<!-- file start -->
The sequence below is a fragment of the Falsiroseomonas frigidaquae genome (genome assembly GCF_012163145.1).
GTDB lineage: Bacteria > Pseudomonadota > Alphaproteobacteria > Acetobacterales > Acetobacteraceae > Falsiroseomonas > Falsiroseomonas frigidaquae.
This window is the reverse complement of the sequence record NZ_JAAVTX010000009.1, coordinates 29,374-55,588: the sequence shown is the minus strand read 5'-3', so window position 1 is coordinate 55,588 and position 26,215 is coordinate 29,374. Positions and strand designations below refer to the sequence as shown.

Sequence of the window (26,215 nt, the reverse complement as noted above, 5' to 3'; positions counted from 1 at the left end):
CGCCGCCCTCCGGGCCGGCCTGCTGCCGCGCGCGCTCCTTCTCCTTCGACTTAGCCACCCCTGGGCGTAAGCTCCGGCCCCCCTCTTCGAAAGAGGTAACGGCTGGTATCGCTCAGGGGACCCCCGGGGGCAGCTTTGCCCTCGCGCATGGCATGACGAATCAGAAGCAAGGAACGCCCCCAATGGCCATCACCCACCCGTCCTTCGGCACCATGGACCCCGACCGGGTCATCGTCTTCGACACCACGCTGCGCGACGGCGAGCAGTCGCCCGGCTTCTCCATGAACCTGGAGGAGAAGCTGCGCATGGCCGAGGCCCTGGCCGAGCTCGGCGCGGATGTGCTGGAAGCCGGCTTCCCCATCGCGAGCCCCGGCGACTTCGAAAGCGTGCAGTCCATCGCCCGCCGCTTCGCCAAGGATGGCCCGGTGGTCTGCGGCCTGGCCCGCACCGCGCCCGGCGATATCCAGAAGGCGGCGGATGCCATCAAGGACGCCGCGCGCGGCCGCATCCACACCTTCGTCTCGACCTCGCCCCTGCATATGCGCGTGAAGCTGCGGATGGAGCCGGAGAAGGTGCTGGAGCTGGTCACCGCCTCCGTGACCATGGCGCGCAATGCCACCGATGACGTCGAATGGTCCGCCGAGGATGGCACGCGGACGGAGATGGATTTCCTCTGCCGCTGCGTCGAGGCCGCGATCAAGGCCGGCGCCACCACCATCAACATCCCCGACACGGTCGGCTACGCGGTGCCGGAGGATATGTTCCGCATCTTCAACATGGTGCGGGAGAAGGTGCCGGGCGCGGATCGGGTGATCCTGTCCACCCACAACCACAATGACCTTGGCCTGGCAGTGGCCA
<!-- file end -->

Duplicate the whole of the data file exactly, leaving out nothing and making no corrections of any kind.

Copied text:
The sequence below is a fragment of the Falsiroseomonas frigidaquae genome (genome assembly GCF_012163145.1).
GTDB lineage: Bacteria > Pseudomonadota > Alphaproteobacteria > Acetobacterales > Acetobacteraceae > Falsiroseomonas > Falsiroseomonas frigidaquae.
This window is the reverse complement of the sequence record NZ_JAAVTX010000009.1, coordinates 29,374-55,588: the sequence shown is the minus strand read 5'-3', so window position 1 is coordinate 55,588 and position 26,215 is coordinate 29,374. Positions and strand designations below refer to the sequence as shown.

Sequence of the window (26,215 nt, the reverse complement as noted above, 5' to 3'; positions counted from 1 at the left end):
CGCCGCCCTCCGGGCCGGCCTGCTGCCGCGCGCGCTCCTTCTCCTTCGACTTAGCCACCCCTGGGCGTAAGCTCCGGCCCCCCTCTTCGAAAGAGGTAACGGCTGGTATCGCTCAGGGGACCCCCGGGGGCAGCTTTGCCCTCGCGCATGGCATGACGAATCAGAAGCAAGGAACGCCCCCAATGGCCATCACCCACCCGTCCTTCGGCACCATGGACCCCGACCGGGTCATCGTCTTCGACACCACGCTGCGCGACGGCGAGCAGTCGCCCGGCTTCTCCATGAACCTGGAGGAGAAGCTGCGCATGGCCGAGGCCCTGGCCGAGCTCGGCGCGGATGTGCTGGAAGCCGGCTTCCCCATCGCGAGCCCCGGCGACTTCGAAAGCGTGCAGTCCATCGCCCGCCGCTTCGCCAAGGATGGCCCGGTGGTCTGCGGCCTGGCCCGCACCGCGCCCGGCGATATCCAGAAGGCGGCGGATGCCATCAAGGACGCCGCGCGCGGCCGCATCCACACCTTCGTCTCGACCTCGCCCCTGCATATGCGCGTGAAGCTGCGGATGGAGCCGGAGAAGGTGCTGGAGCTGGTCACCGCCTCCGTGACCATGGCGCGCAATGCCACCGATGACGTCGAATGGTCCGCCGAGGATGGCACGCGGACGGAGATGGATTTCCTCTGCCGCTGCGTCGAGGCCGCGATCAAGGCCGGCGCCACCACCATCAACATCCCCGACACGGTCGGCTACGCGGTGCCGGAGGATATGTTCCGCATCTTCAACATGGTGCGGGAGAAGGTGCCGGGCGCGGATCGGGTGATCCTGTCCACCCACAACCACAATGACCTTGGCCTGGCAGTGGCCA